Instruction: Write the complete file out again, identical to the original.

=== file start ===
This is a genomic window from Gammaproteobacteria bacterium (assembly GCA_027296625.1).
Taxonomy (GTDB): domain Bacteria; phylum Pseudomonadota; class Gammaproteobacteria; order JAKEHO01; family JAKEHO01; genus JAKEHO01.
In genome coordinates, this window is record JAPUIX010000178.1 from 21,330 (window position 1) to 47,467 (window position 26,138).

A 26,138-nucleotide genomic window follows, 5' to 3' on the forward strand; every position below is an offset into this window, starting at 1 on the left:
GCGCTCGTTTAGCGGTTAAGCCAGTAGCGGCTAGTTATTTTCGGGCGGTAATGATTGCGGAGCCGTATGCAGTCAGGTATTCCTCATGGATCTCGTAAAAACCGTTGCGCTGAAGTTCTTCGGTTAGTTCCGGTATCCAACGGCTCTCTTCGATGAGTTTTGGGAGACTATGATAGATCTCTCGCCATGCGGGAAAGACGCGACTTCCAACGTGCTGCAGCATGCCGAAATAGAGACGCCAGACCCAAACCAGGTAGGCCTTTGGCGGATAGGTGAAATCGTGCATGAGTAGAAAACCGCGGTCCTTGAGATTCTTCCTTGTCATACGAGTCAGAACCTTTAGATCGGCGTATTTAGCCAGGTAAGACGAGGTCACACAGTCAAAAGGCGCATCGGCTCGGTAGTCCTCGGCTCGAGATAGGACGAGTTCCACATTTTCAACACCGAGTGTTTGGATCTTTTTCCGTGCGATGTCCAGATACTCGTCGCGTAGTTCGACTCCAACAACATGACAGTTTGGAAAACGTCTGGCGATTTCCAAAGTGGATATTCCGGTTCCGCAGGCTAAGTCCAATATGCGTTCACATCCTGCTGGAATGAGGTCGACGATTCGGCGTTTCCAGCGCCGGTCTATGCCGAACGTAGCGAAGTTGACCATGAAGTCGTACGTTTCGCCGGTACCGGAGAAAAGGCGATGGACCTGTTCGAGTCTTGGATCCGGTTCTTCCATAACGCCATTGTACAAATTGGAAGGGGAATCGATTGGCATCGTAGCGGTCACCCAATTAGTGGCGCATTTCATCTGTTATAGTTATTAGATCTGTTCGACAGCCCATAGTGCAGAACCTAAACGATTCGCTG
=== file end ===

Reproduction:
This is a genomic window from Gammaproteobacteria bacterium (assembly GCA_027296625.1).
Taxonomy (GTDB): domain Bacteria; phylum Pseudomonadota; class Gammaproteobacteria; order JAKEHO01; family JAKEHO01; genus JAKEHO01.
In genome coordinates, this window is record JAPUIX010000178.1 from 21,330 (window position 1) to 47,467 (window position 26,138).

A 26,138-nucleotide genomic window follows, 5' to 3' on the forward strand; every position below is an offset into this window, starting at 1 on the left:
GCGCTCGTTTAGCGGTTAAGCCAGTAGCGGCTAGTTATTTTCGGGCGGTAATGATTGCGGAGCCGTATGCAGTCAGGTATTCCTCATGGATCTCGTAAAAACCGTTGCGCTGAAGTTCTTCGGTTAGTTCCGGTATCCAACGGCTCTCTTCGATGAGTTTTGGGAGACTATGATAGATCTCTCGCCATGCGGGAAAGACGCGACTTCCAACGTGCTGCAGCATGCCGAAATAGAGACGCCAGACCCAAACCAGGTAGGCCTTTGGCGGATAGGTGAAATCGTGCATGAGTAGAAAACCGCGGTCCTTGAGATTCTTCCTTGTCATACGAGTCAGAACCTTTAGATCGGCGTATTTAGCCAGGTAAGACGAGGTCACACAGTCAAAAGGCGCATCGGCTCGGTAGTCCTCGGCTCGAGATAGGACGAGTTCCACATTTTCAACACCGAGTGTTTGGATCTTTTTCCGTGCGATGTCCAGATACTCGTCGCGTAGTTCGACTCCAACAACATGACAGTTTGGAAAACGTCTGGCGATTTCCAAAGTGGATATTCCGGTTCCGCAGGCTAAGTCCAATATGCGTTCACATCCTGCTGGAATGAGGTCGACGATTCGGCGTTTCCAGCGCCGGTCTATGCCGAACGTAGCGAAGTTGACCATGAAGTCGTACGTTTCGCCGGTACCGGAGAAAAGGCGATGGACCTGTTCGAGTCTTGGATCCGGTTCTTCCATAACGCCATTGTACAAATTGGAAGGGGAATCGATTGGCATCGTAGCGGTCACCCAATTAGTGGCGCATTTCATCTGTTATAGTTATTAGATCTGTTCGACAGCCCATAGTGCAGAACCTAAACGATTCGCTG